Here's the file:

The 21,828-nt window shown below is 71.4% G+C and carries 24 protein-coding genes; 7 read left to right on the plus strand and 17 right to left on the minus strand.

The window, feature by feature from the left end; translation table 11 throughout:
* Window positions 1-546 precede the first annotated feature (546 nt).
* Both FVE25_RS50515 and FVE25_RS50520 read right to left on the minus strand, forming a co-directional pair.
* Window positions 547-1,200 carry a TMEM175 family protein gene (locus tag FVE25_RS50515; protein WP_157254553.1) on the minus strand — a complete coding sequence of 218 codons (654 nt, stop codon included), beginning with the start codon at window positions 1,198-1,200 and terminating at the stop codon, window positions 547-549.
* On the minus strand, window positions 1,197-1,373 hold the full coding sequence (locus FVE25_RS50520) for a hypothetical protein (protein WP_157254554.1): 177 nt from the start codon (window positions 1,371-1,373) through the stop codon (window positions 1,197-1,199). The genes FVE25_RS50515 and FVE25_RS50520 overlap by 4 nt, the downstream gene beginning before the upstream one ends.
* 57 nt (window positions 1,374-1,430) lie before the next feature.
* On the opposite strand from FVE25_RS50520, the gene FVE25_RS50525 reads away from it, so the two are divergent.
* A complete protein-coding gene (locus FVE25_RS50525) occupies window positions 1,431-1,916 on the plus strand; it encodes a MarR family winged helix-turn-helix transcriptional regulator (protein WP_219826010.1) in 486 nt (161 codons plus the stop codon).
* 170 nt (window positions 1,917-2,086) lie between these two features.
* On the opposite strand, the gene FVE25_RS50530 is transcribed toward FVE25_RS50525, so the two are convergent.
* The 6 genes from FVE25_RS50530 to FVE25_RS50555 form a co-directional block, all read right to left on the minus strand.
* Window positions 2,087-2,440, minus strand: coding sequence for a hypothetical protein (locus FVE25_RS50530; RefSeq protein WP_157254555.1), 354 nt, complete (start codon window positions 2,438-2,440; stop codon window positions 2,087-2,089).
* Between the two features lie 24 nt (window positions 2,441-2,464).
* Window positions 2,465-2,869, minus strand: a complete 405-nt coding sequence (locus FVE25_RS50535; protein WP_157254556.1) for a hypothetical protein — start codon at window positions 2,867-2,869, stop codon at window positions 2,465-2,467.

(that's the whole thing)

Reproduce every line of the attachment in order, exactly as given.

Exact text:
The 21,828-nt window shown below is 71.4% G+C and carries 24 protein-coding genes; 7 read left to right on the plus strand and 17 right to left on the minus strand.

The window, feature by feature from the left end; translation table 11 throughout:
* Window positions 1-546 precede the first annotated feature (546 nt).
* Both FVE25_RS50515 and FVE25_RS50520 read right to left on the minus strand, forming a co-directional pair.
* Window positions 547-1,200 carry a TMEM175 family protein gene (locus tag FVE25_RS50515; protein WP_157254553.1) on the minus strand — a complete coding sequence of 218 codons (654 nt, stop codon included), beginning with the start codon at window positions 1,198-1,200 and terminating at the stop codon, window positions 547-549.
* On the minus strand, window positions 1,197-1,373 hold the full coding sequence (locus FVE25_RS50520) for a hypothetical protein (protein WP_157254554.1): 177 nt from the start codon (window positions 1,371-1,373) through the stop codon (window positions 1,197-1,199). The genes FVE25_RS50515 and FVE25_RS50520 overlap by 4 nt, the downstream gene beginning before the upstream one ends.
* 57 nt (window positions 1,374-1,430) lie before the next feature.
* On the opposite strand from FVE25_RS50520, the gene FVE25_RS50525 reads away from it, so the two are divergent.
* A complete protein-coding gene (locus FVE25_RS50525) occupies window positions 1,431-1,916 on the plus strand; it encodes a MarR family winged helix-turn-helix transcriptional regulator (protein WP_219826010.1) in 486 nt (161 codons plus the stop codon).
* 170 nt (window positions 1,917-2,086) lie between these two features.
* On the opposite strand, the gene FVE25_RS50530 is transcribed toward FVE25_RS50525, so the two are convergent.
* The 6 genes from FVE25_RS50530 to FVE25_RS50555 form a co-directional block, all read right to left on the minus strand.
* Window positions 2,087-2,440, minus strand: coding sequence for a hypothetical protein (locus FVE25_RS50530; RefSeq protein WP_157254555.1), 354 nt, complete (start codon window positions 2,438-2,440; stop codon window positions 2,087-2,089).
* Between the two features lie 24 nt (window positions 2,441-2,464).
* Window positions 2,465-2,869, minus strand: a complete 405-nt coding sequence (locus FVE25_RS50535; protein WP_157254556.1) for a hypothetical protein — start codon at window positions 2,867-2,869, stop codon at window positions 2,465-2,467.